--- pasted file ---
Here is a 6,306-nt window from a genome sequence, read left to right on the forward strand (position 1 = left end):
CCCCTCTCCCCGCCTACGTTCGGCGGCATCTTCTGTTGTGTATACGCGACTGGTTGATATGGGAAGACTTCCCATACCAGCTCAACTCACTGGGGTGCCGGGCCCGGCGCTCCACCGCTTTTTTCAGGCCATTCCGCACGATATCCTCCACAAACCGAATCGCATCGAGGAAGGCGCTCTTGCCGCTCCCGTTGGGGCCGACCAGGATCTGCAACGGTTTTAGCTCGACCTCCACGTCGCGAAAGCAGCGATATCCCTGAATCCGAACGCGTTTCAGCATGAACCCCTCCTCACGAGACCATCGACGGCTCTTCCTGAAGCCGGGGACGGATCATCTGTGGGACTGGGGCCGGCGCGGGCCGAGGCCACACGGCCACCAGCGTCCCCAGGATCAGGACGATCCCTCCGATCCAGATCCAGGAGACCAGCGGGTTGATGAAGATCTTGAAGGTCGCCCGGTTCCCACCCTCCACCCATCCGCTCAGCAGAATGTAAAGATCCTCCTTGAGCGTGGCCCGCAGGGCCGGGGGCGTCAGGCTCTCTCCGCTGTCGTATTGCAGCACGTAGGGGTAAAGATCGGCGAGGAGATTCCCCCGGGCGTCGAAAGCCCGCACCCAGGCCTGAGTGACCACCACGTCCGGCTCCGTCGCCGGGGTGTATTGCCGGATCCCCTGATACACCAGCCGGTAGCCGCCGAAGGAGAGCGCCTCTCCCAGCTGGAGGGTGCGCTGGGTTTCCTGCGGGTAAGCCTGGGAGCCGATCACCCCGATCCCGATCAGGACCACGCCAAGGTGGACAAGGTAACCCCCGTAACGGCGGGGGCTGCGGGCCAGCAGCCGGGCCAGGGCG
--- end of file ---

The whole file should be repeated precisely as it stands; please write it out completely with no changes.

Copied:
Here is a 6,306-nt window from a genome sequence, read left to right on the forward strand (position 1 = left end):
CCCCTCTCCCCGCCTACGTTCGGCGGCATCTTCTGTTGTGTATACGCGACTGGTTGATATGGGAAGACTTCCCATACCAGCTCAACTCACTGGGGTGCCGGGCCCGGCGCTCCACCGCTTTTTTCAGGCCATTCCGCACGATATCCTCCACAAACCGAATCGCATCGAGGAAGGCGCTCTTGCCGCTCCCGTTGGGGCCGACCAGGATCTGCAACGGTTTTAGCTCGACCTCCACGTCGCGAAAGCAGCGATATCCCTGAATCCGAACGCGTTTCAGCATGAACCCCTCCTCACGAGACCATCGACGGCTCTTCCTGAAGCCGGGGACGGATCATCTGTGGGACTGGGGCCGGCGCGGGCCGAGGCCACACGGCCACCAGCGTCCCCAGGATCAGGACGATCCCTCCGATCCAGATCCAGGAGACCAGCGGGTTGATGAAGATCTTGAAGGTCGCCCGGTTCCCACCCTCCACCCATCCGCTCAGCAGAATGTAAAGATCCTCCTTGAGCGTGGCCCGCAGGGCCGGGGGCGTCAGGCTCTCTCCGCTGTCGTATTGCAGCACGTAGGGGTAAAGATCGGCGAGGAGATTCCCCCGGGCGTCGAAAGCCCGCACCCAGGCCTGAGTGACCACCACGTCCGGCTCCGTCGCCGGGGTGTATTGCCGGATCCCCTGATACACCAGCCGGTAGCCGCCGAAGGAGAGCGCCTCTCCCAGCTGGAGGGTGCGCTGGGTTTCCTGCGGGTAAGCCTGGGAGCCGATCACCCCGATCCCGATCAGGACCACGCCAAGGTGGACAAGGTAACCCCCGTAACGGCGGGGGCTGCGGGCCAGCAGCCGGGCCAGGGCG